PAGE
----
Shooting Day 1 (Part One)

Four minutes before I yell action to start the movie, one of the producers pulls me aside in a panic. I tell him, whatever it is, don't tell me now. I'm about to direct. Tell me in six hours. Producer: We need to shut down the movie tomorrow.

Me: What now?

Producer: We need another $11,000 to pay the actors.

Me: Why?

Producer: We have to pay the actors their rehearsal days.

Me: Why? We read the SAG handbook - there's nothing explicit on rehearsal days. Besides, in their auditions, all our actors specifically agreed to work for free.  Why are we suddenly paying them all this money?

Producer: We didn't get the actors' contracts signed in time.  Now that we're shooting, their managers have us over the barrel. Two of the managers won't back down. One of them won't have their actress come on set tomorrow if she doesn't get her own trailer and makeup room.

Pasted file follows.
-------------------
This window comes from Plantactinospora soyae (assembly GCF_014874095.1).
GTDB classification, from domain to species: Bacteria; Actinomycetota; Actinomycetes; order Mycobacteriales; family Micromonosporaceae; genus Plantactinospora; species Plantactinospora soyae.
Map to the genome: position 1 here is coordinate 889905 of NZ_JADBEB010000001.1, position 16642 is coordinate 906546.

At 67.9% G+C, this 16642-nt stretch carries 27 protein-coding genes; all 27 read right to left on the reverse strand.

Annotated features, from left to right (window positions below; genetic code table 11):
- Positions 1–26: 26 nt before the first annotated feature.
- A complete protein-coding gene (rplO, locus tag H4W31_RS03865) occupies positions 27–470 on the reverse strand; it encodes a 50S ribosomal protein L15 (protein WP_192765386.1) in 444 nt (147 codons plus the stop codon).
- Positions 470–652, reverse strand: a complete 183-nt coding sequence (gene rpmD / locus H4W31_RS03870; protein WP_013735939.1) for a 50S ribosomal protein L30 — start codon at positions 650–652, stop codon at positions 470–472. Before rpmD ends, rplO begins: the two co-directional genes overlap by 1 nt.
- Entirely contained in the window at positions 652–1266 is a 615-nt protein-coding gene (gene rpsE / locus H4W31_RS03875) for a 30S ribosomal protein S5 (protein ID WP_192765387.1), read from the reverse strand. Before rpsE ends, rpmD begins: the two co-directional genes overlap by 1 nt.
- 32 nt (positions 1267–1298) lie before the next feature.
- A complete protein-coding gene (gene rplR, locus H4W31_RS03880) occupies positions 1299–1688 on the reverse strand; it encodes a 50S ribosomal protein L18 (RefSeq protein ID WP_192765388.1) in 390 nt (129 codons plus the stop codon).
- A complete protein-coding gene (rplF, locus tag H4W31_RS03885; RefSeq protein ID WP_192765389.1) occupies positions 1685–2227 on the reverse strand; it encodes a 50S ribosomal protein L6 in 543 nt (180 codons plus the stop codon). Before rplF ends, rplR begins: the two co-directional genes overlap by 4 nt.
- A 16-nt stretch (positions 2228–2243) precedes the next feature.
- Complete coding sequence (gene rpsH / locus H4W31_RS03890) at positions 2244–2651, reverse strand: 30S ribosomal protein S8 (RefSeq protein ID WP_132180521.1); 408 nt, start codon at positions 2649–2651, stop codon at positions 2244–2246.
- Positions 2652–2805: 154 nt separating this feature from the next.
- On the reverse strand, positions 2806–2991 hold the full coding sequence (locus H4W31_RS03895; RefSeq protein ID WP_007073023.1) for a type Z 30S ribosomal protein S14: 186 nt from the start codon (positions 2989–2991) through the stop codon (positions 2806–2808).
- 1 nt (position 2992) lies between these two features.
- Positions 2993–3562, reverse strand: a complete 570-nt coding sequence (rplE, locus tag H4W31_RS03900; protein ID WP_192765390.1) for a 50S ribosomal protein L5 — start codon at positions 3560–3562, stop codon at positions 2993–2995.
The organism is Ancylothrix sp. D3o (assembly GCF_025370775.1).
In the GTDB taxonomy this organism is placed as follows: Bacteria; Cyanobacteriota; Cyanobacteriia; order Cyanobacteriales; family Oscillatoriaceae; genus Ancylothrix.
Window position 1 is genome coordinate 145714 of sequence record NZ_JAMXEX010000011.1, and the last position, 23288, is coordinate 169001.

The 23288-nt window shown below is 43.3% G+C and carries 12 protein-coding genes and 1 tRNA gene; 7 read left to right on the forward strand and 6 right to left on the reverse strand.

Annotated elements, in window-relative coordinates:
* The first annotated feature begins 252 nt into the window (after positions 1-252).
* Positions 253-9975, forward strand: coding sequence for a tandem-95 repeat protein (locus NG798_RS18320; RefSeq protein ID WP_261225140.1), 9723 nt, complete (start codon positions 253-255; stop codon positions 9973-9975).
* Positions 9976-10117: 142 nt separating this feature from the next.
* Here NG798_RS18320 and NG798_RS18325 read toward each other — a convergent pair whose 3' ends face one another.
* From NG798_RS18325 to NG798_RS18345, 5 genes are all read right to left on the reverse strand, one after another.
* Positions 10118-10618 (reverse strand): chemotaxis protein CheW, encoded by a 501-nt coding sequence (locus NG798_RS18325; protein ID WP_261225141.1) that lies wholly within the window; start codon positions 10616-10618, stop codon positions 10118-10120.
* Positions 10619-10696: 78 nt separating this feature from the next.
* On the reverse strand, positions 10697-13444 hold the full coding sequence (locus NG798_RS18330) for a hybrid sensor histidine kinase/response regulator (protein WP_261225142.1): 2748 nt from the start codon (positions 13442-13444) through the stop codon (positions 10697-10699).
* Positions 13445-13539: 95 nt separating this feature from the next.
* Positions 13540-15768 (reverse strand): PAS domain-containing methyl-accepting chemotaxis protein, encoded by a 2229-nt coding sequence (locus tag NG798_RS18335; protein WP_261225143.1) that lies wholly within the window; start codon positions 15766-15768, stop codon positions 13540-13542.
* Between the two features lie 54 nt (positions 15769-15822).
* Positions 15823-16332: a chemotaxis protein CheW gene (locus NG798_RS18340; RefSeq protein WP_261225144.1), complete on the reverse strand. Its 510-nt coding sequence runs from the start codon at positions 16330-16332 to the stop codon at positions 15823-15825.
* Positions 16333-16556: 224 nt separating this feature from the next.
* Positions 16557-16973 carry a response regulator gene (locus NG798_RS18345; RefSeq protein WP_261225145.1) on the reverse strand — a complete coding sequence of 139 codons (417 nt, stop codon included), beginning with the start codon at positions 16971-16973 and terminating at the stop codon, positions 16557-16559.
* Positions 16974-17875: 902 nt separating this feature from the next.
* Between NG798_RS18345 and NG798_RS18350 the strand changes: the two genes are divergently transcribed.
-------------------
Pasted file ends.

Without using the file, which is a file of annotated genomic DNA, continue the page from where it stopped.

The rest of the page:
Me: A trailer? Are you kidding me?  That's more than our entire budget.  How did this happen?

Producer: I'm trying to work it out with her manager.

Me: You need $11,000 by tomorrow morning?

Producer: Yes.

Me: I'll get it for you.

Producer: How?

Me: Don't worry about it. I'll get. Now don't bother me with this stuff before I'm about to direct! I'll talk to you in six hours when I'm done for the night.

On our first day of shooting we still haven't signed actor contracts.

It gets worse

As the actors take their marks and I prepare to call action, the homeowner pulls me aside and starts yelling at me. It seems one of the producers lost the garage clicker. The homeowner swears he will shut down my production if we don't find his garage clicker.

I patiently listen. I nod my head. Everyone wants to shut down the production today. Even for a garage clicker.

I make sure the actors are still pumped up for a 100 minute take. I slap fives with the actors and call action. What else can I do?